October 21 marks World Values Day, an event dedicated to raising awareness of, and celebrating, the practice of values around the world. Values are in many ways the building blocks that underpin our society and motivate our actions as individuals, providing a guide or moral compass which shapes our behaviour, what we believe is right and wrong and what is most important to us.
This year, the theme of World Values Day is Reconnecting. Amidst the ongoing trials and tribulations of Covid-19, understanding our key values and how they can connect us with others and ourselves, has never been more important.
The teaching of values and beliefs, such as compassion, inclusion, respect and integrity, is a critical part of a young person’s education. These values help students develop their social and moral character and prepare them to be responsible, global citizens who are kind and considerate towards others. Supporting the next generation to develop positive values and a genuine passion for their beliefs, will be key to overcoming the social, economic and environmental challenges we face and paving the way for a brighter future.
In the national curriculum, values are taught as part of the personal, social, health and economic (PSHE) and religious and sex education subjects. Of course, it can be tricky to communicate what a ‘value’ means in the classroom. How do you convey something intangible, such as kindness or commitment, to students and show them how they can put values into action? As a first step, your own school can be a great starting point for sparking discussion amongst students around values.
Almost every school will have an identified list of values which guide teaching and learning approaches, in order to create a positive culture and happy working environment. It might be an interesting classroom exercise to ask children what they understand by the school values, which they identify with, and how they think they can demonstrate these attitudes in their day-to-day life. There is a bank of handy resources available at World Values Day for schools to use with teachers and students, including workshop ideas, best practice and top tips for driving engagement with key beliefs, so that everyone can put these principles into action for benefit across the whole school community.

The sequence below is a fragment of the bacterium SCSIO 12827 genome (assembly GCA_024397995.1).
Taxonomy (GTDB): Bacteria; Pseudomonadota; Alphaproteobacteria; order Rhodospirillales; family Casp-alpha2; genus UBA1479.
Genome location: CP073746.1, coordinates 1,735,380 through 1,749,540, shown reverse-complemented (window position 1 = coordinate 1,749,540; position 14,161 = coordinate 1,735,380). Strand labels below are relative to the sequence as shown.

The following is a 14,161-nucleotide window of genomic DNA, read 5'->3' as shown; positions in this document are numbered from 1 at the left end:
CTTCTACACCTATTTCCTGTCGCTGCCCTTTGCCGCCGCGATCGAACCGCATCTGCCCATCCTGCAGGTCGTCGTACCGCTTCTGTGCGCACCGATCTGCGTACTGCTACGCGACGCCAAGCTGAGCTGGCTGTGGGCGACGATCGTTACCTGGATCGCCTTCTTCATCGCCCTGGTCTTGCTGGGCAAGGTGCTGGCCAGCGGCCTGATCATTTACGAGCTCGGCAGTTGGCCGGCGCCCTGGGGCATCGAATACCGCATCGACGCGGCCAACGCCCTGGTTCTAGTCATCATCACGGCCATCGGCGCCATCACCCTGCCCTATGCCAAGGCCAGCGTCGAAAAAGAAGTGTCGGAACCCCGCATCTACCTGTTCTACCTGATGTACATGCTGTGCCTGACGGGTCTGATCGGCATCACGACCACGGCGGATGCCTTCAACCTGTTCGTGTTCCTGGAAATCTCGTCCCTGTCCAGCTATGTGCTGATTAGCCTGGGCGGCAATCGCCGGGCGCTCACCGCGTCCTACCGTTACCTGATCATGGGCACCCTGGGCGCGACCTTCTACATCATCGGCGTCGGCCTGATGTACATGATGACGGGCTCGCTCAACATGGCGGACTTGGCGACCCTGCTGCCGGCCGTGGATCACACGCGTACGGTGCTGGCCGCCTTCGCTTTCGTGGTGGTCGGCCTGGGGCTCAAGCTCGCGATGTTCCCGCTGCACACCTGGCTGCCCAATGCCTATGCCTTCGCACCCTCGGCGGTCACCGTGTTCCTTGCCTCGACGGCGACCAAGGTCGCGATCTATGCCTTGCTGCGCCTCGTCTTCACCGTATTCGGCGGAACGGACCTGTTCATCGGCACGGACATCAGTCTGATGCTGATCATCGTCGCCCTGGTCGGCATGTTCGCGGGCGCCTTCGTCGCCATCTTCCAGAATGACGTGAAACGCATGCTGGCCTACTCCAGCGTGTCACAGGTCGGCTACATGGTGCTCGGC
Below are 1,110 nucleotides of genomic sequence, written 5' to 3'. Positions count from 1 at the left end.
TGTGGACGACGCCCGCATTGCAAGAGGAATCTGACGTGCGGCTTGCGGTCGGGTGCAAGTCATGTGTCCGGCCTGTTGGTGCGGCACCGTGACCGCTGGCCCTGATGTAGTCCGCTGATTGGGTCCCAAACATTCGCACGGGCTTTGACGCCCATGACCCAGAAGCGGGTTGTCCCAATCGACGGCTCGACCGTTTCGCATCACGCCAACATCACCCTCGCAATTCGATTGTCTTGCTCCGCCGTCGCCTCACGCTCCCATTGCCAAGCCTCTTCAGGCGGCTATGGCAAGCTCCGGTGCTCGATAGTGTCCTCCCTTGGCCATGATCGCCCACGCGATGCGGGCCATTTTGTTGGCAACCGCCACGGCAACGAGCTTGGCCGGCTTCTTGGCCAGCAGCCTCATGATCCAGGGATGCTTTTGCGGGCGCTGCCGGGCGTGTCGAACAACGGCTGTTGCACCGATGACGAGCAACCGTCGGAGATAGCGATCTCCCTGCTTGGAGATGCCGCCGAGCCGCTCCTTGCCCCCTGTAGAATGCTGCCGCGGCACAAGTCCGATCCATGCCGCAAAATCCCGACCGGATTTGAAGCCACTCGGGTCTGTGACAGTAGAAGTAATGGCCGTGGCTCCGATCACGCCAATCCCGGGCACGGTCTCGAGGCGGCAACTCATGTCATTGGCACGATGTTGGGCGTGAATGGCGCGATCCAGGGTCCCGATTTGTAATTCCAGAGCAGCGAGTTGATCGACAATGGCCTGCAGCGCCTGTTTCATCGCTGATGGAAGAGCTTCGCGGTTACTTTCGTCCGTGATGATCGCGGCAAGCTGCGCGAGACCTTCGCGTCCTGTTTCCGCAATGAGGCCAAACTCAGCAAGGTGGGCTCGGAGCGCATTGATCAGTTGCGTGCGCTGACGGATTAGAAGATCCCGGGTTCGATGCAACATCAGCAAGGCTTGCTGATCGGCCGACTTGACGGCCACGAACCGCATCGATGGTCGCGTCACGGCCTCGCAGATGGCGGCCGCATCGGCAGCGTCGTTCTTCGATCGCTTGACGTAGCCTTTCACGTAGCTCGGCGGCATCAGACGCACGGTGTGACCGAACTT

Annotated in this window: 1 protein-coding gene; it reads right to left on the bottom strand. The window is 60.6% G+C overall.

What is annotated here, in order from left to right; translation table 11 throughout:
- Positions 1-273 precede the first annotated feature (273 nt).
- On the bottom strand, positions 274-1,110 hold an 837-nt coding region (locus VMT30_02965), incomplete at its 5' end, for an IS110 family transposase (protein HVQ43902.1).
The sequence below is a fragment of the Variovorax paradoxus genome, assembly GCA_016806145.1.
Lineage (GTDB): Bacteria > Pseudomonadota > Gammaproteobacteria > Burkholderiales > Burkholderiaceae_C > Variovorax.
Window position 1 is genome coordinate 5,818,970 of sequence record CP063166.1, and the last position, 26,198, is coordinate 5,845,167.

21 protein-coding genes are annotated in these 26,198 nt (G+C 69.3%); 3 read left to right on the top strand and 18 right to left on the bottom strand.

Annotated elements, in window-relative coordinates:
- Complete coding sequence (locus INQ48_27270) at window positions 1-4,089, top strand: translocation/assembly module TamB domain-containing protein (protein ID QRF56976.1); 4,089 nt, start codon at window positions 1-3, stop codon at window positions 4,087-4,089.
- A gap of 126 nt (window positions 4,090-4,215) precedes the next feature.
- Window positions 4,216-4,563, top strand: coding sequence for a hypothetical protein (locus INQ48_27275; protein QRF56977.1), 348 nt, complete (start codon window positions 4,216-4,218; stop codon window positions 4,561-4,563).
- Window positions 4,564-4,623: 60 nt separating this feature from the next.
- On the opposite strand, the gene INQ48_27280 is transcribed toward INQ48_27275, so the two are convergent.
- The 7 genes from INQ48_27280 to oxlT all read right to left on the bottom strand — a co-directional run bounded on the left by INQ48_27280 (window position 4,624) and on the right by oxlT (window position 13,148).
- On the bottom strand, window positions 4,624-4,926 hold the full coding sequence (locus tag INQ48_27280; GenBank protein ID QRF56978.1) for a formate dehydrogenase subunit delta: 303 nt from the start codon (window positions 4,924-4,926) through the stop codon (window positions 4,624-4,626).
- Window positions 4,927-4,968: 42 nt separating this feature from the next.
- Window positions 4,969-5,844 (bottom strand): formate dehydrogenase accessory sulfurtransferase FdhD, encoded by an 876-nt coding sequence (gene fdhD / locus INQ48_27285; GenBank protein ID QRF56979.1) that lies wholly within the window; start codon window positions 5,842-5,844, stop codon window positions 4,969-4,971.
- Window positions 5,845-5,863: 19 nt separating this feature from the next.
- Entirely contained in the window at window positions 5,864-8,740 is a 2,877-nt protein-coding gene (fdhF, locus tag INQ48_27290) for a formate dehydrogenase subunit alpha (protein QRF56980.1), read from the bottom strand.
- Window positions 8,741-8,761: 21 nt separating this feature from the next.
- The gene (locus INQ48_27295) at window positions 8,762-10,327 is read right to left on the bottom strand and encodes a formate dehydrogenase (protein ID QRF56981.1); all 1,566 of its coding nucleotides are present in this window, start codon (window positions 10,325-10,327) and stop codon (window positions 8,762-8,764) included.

It’s essential that teachers are empowered with the knowledge and resources to confidently teach children about different values and encourage them to think critically and reflect on what beliefs resonate for them. For example, Sex Ed Matters offers free resources and workshops to support teachers with delivering the Relationships and Sex Education (RSE) curriculum, covering a range of topics including menstruation, relationships, gender and sexuality. These resources are aimed at conveying values such as kindness, acceptance, respect and courtesy, to children and young people in a way which is relatable and accessible.
Story-based learning can also be a powerful teaching tool to help bring values to life for students. For example, immersive learning platform, Lyfta, uses interactive videos and content to share stories of real-life people and communities from around the world, introducing students to different perspectives and cultures. The global stories range from sharing the experiences of a Muslim student learning about faith and identity in Denmark, to a young female footballer in Palestine who is discovering the value of resilience and teamwork. Through stories such as this, students can explore how different people are demonstrating ideals such as commitment, responsibility and courage, encouraging them to reflect on what this means and how they can express such attributes.
The values we believe in and hold close to our hearts play a key role in shaping who we are and our place in the wider world. Encouraging students to identify their key values and what motivates them from an early age in schools is incredibly important for their progress and development, helping them to grow into happy, conscientious and confident individuals.